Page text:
Washington, D.C. July 21, 2021 (PAHO) – Pan American Health Organization (PAHO) Director Carissa F. Etienne reported that the Americas’ year-old COVID-19 Genomic Surveillance Regional Network “keeps a close eye” on the emergence and spread of SARS-CoV-2 variants throughout the region.
“The network has been instrumental in monitoring the virus’s spread within border regions and among travelers, who are often the first to introduce variants into a country,” Dr. Etienne said during her weekly media briefing.
So far, 47 countries and territories in the Americas have detected at least one “variant of concern” and 11 have detected all four of them – alpha, beta, gamma, and delta.
Dr. Etienne explained that the Network started as a handful of public health labs in 2020, including the regional sequencing labs Fundação Oswaldo Cruz/FIOCRUZ – Brazil and Instituto de Salud Pública de Chile (ISPCH), which carry out sequencing for countries without local capacity. The Network has grown to include 24 labs in total, among them four additional reference laboratories – Mexico’s Institute of Epidemiological Diagnostics and Reference (INDRE), the U.S. Centers for Disease Control (CDC), the University of West Indies in Trinidad and Tobago, and the Gorgas Institute in Panama.
“Together, and using science as a common language, countries committed to bolster their laboratory capacity, hire staff, and make surveillance a priority, building on the legacy of our region’s longstanding dengue and influenza surveillance and laboratory networks,” Dr. Etienne said.
PAHO supports the network by standardizing laboratory protocols, conducting trainings, and donating supplies.
“The COVID-19 Genomic Surveillance Regional Network is an example of the power of Pan-Americanism and the importance of working together to control this virus,” Dr. Etienne said. “We must bring the same spirit of collaboration and solidarity to other dimensions of our COVID-19 response, especially vaccines.”
Lack of vaccine access is creating an epidemiological divide
She stressed that lack of vaccine access is creating an epidemiological divide. “More and more, disease trends are showing a region divided by vaccine access,” Dr. Etienne said. “In countries with adequate vaccine supply, infections are decreasing; in places where vaccine coverage is still low, in those countries, infections remain high.”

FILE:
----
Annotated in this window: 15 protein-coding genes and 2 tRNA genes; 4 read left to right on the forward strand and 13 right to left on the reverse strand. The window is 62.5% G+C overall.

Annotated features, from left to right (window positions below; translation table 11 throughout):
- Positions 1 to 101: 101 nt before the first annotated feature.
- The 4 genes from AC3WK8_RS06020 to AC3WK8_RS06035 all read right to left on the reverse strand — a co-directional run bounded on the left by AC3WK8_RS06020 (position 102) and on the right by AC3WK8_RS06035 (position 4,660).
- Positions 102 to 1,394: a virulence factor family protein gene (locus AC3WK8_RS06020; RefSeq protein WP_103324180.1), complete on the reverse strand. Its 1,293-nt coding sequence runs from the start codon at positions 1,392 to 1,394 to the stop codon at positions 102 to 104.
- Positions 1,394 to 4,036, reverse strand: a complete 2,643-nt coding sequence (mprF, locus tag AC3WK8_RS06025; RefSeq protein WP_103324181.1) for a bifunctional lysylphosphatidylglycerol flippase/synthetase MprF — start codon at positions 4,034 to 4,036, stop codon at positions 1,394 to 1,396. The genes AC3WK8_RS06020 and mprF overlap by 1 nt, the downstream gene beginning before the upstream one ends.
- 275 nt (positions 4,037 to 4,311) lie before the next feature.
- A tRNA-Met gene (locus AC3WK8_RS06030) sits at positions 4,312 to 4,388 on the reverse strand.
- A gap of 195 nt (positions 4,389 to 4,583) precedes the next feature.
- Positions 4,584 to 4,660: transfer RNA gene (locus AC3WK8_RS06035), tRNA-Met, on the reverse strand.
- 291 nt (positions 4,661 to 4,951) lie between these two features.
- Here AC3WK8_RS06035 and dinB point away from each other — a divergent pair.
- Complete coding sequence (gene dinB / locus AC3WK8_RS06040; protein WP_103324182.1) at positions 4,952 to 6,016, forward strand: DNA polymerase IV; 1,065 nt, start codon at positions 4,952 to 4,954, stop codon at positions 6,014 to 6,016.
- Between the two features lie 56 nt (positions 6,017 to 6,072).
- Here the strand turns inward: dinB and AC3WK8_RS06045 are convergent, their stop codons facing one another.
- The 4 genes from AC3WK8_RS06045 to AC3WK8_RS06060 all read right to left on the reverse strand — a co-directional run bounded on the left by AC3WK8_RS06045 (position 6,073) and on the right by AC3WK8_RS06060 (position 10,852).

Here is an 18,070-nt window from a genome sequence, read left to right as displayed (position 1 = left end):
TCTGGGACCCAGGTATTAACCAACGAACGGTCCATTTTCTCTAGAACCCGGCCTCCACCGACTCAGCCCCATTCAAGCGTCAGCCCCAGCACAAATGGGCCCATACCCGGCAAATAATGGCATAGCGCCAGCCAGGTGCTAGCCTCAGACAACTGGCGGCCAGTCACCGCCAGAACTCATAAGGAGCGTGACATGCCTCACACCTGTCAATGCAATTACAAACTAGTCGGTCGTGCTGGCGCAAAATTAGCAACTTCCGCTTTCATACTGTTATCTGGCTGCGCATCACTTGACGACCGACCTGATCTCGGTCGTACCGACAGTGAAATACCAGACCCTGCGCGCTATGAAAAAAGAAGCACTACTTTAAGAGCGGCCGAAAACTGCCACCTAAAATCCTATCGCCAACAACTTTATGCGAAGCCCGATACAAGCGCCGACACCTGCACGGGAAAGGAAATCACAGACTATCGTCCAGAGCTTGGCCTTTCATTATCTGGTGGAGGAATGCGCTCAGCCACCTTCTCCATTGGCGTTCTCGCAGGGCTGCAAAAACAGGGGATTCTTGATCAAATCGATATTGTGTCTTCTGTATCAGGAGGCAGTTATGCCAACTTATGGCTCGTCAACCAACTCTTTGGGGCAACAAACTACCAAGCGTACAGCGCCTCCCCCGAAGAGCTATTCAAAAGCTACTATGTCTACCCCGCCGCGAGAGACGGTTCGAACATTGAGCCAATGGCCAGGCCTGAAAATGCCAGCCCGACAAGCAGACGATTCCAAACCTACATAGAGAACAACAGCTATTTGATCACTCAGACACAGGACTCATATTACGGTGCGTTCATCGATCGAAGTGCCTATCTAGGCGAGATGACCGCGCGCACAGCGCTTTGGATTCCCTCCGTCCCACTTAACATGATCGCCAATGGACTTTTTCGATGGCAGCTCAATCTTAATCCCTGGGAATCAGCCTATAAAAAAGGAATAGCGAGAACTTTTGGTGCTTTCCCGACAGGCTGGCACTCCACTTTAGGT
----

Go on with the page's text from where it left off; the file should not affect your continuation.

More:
She pointed out that COVID-19 cases are steadily declining in Costa Rica, where nearly one in three people are vaccinated. South American countries with higher rates of vaccinations, including Uruguay, Chile, and Argentina, are reporting sharp decreases in cases. Cases are decreasing across Canada and most of the United States.
But in Latin America and the Caribbean overall, only 15% of the population has been fully vaccinated, and some countries, including Honduras and Haiti, have yet to reach 1%, she said. With its low vaccination rate, Honduras is seeing an increase in cases along its border. COVID-19 infections are increasing in most Central American countries, with Guatemala reporting high cases and hospitalizations.
In the Caribbean, both COVID-19 cases and deaths are spiking in Cuba, where conditions are especially acute in the province of Matanzas, Dr. Etienne said. Other smaller islands are also reporting an increase in infections, among them Martinique, which is experiencing a tripling of cases. Hotspots also persist in Amazonian states in Colombia and Peru.
“These trends illustrate how COVID-19 remains entrenched within our region, particularly in countries with low vaccination coverage,” Dr. Etienne said. She reiterated that public health measures, such as physical distancing, wearing masks, and avoiding crowds – as well as infection control through testing, contact tracing, quarantining, and isolation – remain vital.
In total in the past week, the Americas reported more than 967,000 new cases and 22,000 deaths, which reflects a slight decline from the week before.